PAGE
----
THE CHARTERED INSTITUTE OF TAXATION’S VIEW ON THE HMRC’S HANDLING OF R&D
R&D tax relief has been in the headlines over the last couple of years, but not in a positive way. Tales of inappropriate claims from some unscrupulous players, coupled with poor oversight have shone a spotlight on the industry and forced HMRC into action.
Contrary to industry advice and conclusions from several committee hearings in the House of Lords, HMRC’s approach to these issues, over the past 15 months, has taken the form of “volume compliance”.
Rather than fully trained teams of caseworkers taking a measured and open-minded approach to the majority of R&D claims, volume compliance has seen similar letters sent to thousands of claimants. In several cases identified by the Chartered Institute of Taxation (CIOT), they show a lack of adherence to HMRC’s charter, a negative view of the R&D from the outset and confusion with the specific technologies/scientific areas that are being claimed for.
After growing industry complaints and very little improvement, the CIOT wrote to the HMRC in December to give industries perspective on the scheme including positive steps that had been taken, but mainly discussed the ongoing issues.
Below are some of the key points they raised, which as yet have not had a reply:
- We welcome HMRC’s acknowledgement that their handling of some R&D claims has not met their own standards and commitments under the Charter.
- …legitimate claims are still being rejected, and the underlying policy objectives of R&D tax relief…continue to be undermined as businesses are put off claiming relief to which they are entitled.
- …the volume compliance approach does not work well for R&D tax relief claims…the use of undertrained caseworkers; and the complex nature of the relief, requires technical consideration to ascertain whether or not there has been qualifying R&D. The examples we have seen demonstrate a strong caseworker bias towards rejecting claims and disregarding the testimony of competent professionals.
- …the system continues to fail to deliver a fair enquiry process for a significant number of genuine claims…ongoing refusals to have conversations make it very difficult for genuine claimants to defend their claim.
- In our view, the balance between tackling the problems of error and fraud and the impact on compliant claimants is currently tilted too far towards the former. Genuine claimants and compliant taxpayers should not suffer because of the bad behaviour of others.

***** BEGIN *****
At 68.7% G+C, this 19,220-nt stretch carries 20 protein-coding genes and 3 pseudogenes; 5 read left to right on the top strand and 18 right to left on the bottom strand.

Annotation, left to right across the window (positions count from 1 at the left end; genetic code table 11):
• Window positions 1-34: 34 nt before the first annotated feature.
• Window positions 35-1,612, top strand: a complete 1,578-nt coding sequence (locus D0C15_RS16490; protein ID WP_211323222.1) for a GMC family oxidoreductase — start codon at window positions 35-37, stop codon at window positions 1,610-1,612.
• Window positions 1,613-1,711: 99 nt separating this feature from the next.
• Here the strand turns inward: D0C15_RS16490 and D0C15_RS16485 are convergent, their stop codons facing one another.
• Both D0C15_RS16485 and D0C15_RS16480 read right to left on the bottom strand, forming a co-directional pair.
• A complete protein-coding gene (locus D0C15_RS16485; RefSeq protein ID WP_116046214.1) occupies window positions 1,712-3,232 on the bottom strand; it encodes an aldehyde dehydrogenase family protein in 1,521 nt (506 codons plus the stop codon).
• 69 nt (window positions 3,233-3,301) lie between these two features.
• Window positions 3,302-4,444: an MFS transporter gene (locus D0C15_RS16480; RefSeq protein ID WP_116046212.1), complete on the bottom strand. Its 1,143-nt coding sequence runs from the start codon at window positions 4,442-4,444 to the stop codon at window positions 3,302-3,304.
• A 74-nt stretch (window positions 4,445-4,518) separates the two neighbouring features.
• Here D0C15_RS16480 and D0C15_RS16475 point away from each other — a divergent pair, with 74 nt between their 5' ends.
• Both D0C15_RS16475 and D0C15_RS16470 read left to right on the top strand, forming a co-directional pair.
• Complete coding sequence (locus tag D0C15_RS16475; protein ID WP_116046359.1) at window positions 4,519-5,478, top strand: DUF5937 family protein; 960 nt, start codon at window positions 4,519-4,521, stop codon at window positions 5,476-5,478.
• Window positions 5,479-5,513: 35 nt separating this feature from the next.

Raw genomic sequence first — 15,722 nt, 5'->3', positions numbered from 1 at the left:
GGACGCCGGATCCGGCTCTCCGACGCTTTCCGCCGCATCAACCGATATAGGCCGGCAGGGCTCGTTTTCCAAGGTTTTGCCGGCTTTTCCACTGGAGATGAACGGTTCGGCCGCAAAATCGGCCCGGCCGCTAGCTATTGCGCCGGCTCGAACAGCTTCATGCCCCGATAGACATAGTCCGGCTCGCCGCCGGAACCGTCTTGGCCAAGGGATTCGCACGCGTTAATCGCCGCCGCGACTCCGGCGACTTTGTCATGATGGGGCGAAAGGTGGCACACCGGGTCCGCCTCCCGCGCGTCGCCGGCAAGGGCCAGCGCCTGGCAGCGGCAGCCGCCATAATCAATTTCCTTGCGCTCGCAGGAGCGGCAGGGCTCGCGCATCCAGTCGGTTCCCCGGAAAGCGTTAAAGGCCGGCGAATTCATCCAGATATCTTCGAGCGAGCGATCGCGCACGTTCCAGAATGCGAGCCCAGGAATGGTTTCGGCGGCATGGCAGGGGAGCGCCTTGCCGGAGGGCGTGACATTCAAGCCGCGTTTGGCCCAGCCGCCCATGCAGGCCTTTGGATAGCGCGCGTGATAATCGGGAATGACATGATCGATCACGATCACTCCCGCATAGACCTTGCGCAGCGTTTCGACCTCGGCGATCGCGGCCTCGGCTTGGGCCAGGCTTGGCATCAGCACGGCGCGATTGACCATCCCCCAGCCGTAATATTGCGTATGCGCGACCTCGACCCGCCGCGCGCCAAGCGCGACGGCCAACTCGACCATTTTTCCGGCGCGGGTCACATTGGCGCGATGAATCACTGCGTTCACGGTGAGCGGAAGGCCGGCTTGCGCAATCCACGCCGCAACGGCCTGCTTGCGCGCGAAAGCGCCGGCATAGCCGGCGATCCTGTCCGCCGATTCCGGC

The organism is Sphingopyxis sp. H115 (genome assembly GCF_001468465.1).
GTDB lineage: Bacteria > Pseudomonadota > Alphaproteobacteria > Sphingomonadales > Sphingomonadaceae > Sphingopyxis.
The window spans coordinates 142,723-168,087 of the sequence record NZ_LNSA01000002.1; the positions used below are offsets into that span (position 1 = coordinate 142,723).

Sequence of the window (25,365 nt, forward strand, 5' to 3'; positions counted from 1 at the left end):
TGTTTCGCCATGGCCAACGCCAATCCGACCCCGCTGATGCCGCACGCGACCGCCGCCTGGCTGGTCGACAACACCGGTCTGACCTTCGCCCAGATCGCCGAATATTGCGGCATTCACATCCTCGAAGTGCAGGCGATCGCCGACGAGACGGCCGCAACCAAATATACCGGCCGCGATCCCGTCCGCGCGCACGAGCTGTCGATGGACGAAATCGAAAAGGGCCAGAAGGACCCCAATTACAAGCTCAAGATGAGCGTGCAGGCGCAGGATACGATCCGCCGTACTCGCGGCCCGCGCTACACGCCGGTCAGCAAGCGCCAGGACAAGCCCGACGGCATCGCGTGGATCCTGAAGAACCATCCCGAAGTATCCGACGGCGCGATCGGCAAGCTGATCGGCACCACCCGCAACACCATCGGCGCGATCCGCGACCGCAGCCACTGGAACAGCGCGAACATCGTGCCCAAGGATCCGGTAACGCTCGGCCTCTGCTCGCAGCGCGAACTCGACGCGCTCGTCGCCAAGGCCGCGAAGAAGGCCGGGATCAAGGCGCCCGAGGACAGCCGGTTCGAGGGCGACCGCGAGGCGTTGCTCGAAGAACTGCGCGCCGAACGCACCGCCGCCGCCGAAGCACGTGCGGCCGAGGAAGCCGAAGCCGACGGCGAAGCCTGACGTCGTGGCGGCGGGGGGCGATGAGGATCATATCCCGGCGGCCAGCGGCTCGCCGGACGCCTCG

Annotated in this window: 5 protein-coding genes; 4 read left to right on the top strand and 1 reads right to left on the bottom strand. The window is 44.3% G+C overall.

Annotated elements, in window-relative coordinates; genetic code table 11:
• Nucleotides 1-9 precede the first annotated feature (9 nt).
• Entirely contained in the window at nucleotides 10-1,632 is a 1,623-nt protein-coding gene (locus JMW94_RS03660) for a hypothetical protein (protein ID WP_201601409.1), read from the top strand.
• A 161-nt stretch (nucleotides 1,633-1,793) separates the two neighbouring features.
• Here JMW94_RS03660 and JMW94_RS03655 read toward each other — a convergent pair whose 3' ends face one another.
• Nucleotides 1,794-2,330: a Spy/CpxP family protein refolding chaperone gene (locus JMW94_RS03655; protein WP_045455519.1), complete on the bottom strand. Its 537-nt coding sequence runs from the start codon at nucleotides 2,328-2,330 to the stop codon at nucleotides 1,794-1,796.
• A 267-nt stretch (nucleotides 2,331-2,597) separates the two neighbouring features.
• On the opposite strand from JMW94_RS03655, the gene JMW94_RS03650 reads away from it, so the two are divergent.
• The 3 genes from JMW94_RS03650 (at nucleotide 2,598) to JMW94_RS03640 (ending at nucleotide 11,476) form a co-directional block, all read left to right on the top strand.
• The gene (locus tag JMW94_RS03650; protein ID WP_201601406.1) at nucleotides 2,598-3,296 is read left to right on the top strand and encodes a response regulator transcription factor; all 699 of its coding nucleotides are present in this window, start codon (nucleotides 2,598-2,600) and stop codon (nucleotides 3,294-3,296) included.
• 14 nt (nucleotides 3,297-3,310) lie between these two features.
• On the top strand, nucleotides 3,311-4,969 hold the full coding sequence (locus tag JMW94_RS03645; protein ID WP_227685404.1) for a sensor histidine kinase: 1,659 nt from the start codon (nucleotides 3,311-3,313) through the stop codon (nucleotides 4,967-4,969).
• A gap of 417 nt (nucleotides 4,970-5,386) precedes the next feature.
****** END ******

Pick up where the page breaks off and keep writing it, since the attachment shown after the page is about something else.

- A better approach would be for HMRC to reduce the volume compliance approach until caseworkers are properly trained, with an appropriate understanding of R&D. Caseworkers need training and confidence to more frequently recognise that some cases are poorly selected… and warrant a more specialist and detailed enquiry. These cases would preferably then have a single named person dealing with them…and who is contactable…
- HMRC are using paragraph 16…to correct corporation tax returns by removing the claim for R&D tax relief… challenging R&D claims in this way does not accord with HMRC’s guidance…(and) amounts to an abuse of power.
- …we are still receiving reports of poor and incorrect communications from HMRC… SMEs (are) giving up on R&D claims…because the stress and hassle of dealing with an enquiry is not worth it…closure notices that HMRC thinks have been issued are not always received.
- Caseworkers often state in letters to agents that there is no requirement for them to be ‘subject matter experts’ in relation to R&D. In our opinion, in most cases some expertise is required in relation to R&D to enquire properly and effectively into a claim for R&D.
- The Charter says that ‘we’ll make sure that the people you deal with have the right level of expertise’. We do not think that HMRC are currently meeting this commitment. We are seeing cases where caseworkers do not engage with the information given… our members’ experience is that there is little or no enquiry into the facts of the R&D presented… caseworkers respond with statements as to why they consider there is no R&D, often incorrectly citing the Guidelines. There is no discussion around (the) quantum of the claim or which scheme has been used, because the claim is rejected in full.
- We have discussed R&D with several firms and all report on different outcomes experienced in relation to cases selected for enquiry by the ISBC (non-specialist) teams compared to the WMBC (specialist) teams. In nearly all cases the enquiries by WMBC result in an R&D tax relief claim being agreed, albeit in some cases with…changes.
- In contrast, the vast majority of the enquiries by ISBC teams result in a rejection of the whole claim. This is surprising since it is the same experienced…firms that are submitting the R&D. It is not clear to the firms we have spoken to why the cases that have gone to ISBC and have been refused, are inherently less genuine claims than those which have been accepted by WMBC.
- R&D is technical, it is often difficult to ‘dumb down’ the language and put it in ‘layman’s terms’…meetings were generally considered to be the most effective way to review the projects, discuss and agree the nature of the projects claimed, or identify any areas of disagreement. There continue to be mixed messages around whether and when it is possible to speak to HMRC…substantive meetings/ conversations are still generally not possible.
To surmise, making an R&D claim is now more complicated, and requires more information and proof to satisfy the HMRC than ever before. Nonetheless, valid R&D is still claimable and compensates the client sufficiently for the extra effort taken. Our expert team can help decide whether a claim is valid and will support it appropriately.